Are you scripturing?

May His Word come alive in our daily rhythms as we do more than study it. May we live with the Word such that He is studied in the flow of our lives.

May we learn more together. Because I believe Jesus’ life embodied this form of disciple making much, much more than the contemporary patterns known as discipleship.

Thoughts???

More tmrw…

“Five Ways to Eat the Bible Together” from @AnnVoskamp. Very much worth sharing with you…

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Yesterday on her blog, Ann Voskamp shared five “spiritual diets” she and her family have lived together. I thought they were worth sharing to encourage you and your family as you live sent together. They are below…

REMEMBER – if you are married, do not live on mission thinking you cannot include your spouse and kids. Including them is crucial. The near love of Jesus is best seen in the loving dynamic of a people on mission together. That includes the family unit. You don’t want your kids going to college one day having never seen a disciple made and having never loved the least of these. They need to define “following Jesus” as more than a prayer prayed and “church attendance.”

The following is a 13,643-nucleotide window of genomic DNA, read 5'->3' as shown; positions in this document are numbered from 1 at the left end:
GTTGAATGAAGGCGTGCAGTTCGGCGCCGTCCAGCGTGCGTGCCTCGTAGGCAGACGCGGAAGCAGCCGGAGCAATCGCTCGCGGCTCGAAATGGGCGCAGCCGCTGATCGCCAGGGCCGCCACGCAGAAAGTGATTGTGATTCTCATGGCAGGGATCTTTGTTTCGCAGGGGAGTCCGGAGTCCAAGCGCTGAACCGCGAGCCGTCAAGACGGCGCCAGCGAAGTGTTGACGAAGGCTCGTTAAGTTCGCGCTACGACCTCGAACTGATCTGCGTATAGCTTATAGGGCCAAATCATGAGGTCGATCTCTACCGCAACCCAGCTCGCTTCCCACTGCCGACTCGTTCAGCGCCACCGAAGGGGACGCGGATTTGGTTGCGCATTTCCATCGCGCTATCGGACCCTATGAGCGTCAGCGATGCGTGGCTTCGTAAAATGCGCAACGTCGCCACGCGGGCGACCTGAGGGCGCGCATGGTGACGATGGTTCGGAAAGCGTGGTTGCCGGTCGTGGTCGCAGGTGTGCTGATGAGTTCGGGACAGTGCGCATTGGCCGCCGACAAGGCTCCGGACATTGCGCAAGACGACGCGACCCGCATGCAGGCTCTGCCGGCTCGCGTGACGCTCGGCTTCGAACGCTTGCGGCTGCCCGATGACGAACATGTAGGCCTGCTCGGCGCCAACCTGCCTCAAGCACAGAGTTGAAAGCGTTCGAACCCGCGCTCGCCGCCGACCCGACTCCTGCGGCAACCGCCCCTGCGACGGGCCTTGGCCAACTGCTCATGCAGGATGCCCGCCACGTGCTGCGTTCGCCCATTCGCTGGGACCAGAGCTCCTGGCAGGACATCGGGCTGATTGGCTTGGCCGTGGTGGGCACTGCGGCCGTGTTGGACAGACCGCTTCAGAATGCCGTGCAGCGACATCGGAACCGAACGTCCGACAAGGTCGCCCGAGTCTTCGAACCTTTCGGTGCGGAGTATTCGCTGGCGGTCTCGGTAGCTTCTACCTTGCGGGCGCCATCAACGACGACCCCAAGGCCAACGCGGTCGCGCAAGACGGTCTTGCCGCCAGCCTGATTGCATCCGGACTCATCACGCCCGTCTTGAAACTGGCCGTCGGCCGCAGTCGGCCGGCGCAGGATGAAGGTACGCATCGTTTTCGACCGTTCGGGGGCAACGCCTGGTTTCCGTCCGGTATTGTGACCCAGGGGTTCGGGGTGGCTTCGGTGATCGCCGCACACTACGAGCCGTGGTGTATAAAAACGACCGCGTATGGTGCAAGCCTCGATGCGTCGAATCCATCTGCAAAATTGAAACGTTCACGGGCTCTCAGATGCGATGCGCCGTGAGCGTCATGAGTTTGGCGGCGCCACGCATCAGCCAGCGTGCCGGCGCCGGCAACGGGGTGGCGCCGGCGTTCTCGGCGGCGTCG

These family times immersed in the Scriptures are the nourishment they need for growing up in Christ. And you and I need it, too.

Make it a priority. I know I need to. Cause this “eating” is to important to relegate to leftovers, so may we do more than leave it to the energy left over when all else is done in the day.

Thanks, Ann, for this encouragement.

May we eat well and have some quality family meals, too :-)
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“5 Ways to Eat the Bible Together”
from Ann Voskamp

There are varied ways to eat healthy, and we often eat differently in different seasons… so it goes with Manna from heaven.

Here are some spiritual diets we’ve lived:

1. In Slow time…
Instead of swallowing large portions of scripture, certain seasons we eat very slowly, savoring only a few verses at a time by first listening to His Word, reading only a few verses…. then I linger, quietly meditating on those 2-3 verses, turning the words over and over…. then to lift voice in prayer, pray the Scriptures back to God… and then live the Words, contemplate on the verses long, and throughout the day, that hand and feet and tongue might do them.

For more: How to Savor the Bible

2. In Community…